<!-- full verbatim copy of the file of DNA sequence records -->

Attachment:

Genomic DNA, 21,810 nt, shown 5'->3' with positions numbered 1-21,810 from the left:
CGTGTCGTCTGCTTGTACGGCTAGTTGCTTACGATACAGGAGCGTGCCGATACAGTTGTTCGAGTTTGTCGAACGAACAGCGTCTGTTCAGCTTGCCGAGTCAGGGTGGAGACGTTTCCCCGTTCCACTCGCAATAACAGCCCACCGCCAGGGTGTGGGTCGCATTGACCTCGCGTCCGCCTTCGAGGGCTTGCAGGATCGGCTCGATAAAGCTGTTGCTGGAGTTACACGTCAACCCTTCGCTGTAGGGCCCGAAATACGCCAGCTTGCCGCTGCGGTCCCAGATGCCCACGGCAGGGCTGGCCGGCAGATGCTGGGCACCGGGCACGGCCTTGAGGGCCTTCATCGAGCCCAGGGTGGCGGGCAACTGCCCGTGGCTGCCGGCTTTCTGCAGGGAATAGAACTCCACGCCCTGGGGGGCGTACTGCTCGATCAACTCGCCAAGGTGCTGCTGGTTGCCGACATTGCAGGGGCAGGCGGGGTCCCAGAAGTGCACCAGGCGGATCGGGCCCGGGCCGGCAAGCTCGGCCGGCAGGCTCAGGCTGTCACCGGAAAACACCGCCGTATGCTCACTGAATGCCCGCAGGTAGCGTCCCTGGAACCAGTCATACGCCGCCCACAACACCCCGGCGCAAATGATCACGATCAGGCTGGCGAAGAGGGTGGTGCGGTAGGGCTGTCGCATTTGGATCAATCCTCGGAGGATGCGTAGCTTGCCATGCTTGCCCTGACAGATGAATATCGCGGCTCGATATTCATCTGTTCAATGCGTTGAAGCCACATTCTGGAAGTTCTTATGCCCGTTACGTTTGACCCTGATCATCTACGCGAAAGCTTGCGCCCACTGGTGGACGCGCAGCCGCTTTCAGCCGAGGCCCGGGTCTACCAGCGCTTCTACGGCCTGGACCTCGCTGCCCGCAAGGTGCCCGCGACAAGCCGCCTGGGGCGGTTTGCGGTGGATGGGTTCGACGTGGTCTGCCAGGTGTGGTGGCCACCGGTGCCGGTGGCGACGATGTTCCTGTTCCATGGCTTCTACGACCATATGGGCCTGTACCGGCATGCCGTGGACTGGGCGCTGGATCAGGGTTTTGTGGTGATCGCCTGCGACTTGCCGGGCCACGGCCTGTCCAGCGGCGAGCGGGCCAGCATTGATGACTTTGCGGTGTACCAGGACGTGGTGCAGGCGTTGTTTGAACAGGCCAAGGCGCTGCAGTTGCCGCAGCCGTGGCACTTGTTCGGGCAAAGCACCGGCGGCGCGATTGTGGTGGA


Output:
Genomic DNA, 21,810 nt, shown 5'->3' with positions numbered 1-21,810 from the left:
CGTGTCGTCTGCTTGTACGGCTAGTTGCTTACGATACAGGAGCGTGCCGATACAGTTGTTCGAGTTTGTCGAACGAACAGCGTCTGTTCAGCTTGCCGAGTCAGGGTGGAGACGTTTCCCCGTTCCACTCGCAATAACAGCCCACCGCCAGGGTGTGGGTCGCATTGACCTCGCGTCCGCCTTCGAGGGCTTGCAGGATCGGCTCGATAAAGCTGTTGCTGGAGTTACACGTCAACCCTTCGCTGTAGGGCCCGAAATACGCCAGCTTGCCGCTGCGGTCCCAGATGCCCACGGCAGGGCTGGCCGGCAGATGCTGGGCACCGGGCACGGCCTTGAGGGCCTTCATCGAGCCCAGGGTGGCGGGCAACTGCCCGTGGCTGCCGGCTTTCTGCAGGGAATAGAACTCCACGCCCTGGGGGGCGTACTGCTCGATCAACTCGCCAAGGTGCTGCTGGTTGCCGACATTGCAGGGGCAGGCGGGGTCCCAGAAGTGCACCAGGCGGATCGGGCCCGGGCCGGCAAGCTCGGCCGGCAGGCTCAGGCTGTCACCGGAAAACACCGCCGTATGCTCACTGAATGCCCGCAGGTAGCGTCCCTGGAACCAGTCATACGCCGCCCACAACACCCCGGCGCAAATGATCACGATCAGGCTGGCGAAGAGGGTGGTGCGGTAGGGCTGTCGCATTTGGATCAATCCTCGGAGGATGCGTAGCTTGCCATGCTTGCCCTGACAGATGAATATCGCGGCTCGATATTCATCTGTTCAATGCGTTGAAGCCACATTCTGGAAGTTCTTATGCCCGTTACGTTTGACCCTGATCATCTACGCGAAAGCTTGCGCCCACTGGTGGACGCGCAGCCGCTTTCAGCCGAGGCCCGGGTCTACCAGCGCTTCTACGGCCTGGACCTCGCTGCCCGCAAGGTGCCCGCGACAAGCCGCCTGGGGCGGTTTGCGGTGGATGGGTTCGACGTGGTCTGCCAGGTGTGGTGGCCACCGGTGCCGGTGGCGACGATGTTCCTGTTCCATGGCTTCTACGACCATATGGGCCTGTACCGGCATGCCGTGGACTGGGCGCTGGATCAGGGTTTTGTGGTGATCGCCTGCGACTTGCCGGGCCACGGCCTGTCCAGCGGCGAGCGGGCCAGCATTGATGACTTTGCGGTGTACCAGGACGTGGTGCAGGCGTTGTTTGAACAGGCCAAGGCGCTGCAGTTGCCGCAGCCGTGGCACTTGTTCGGGCAAAGCACCGGCGGCGCGATTGTGGTGGA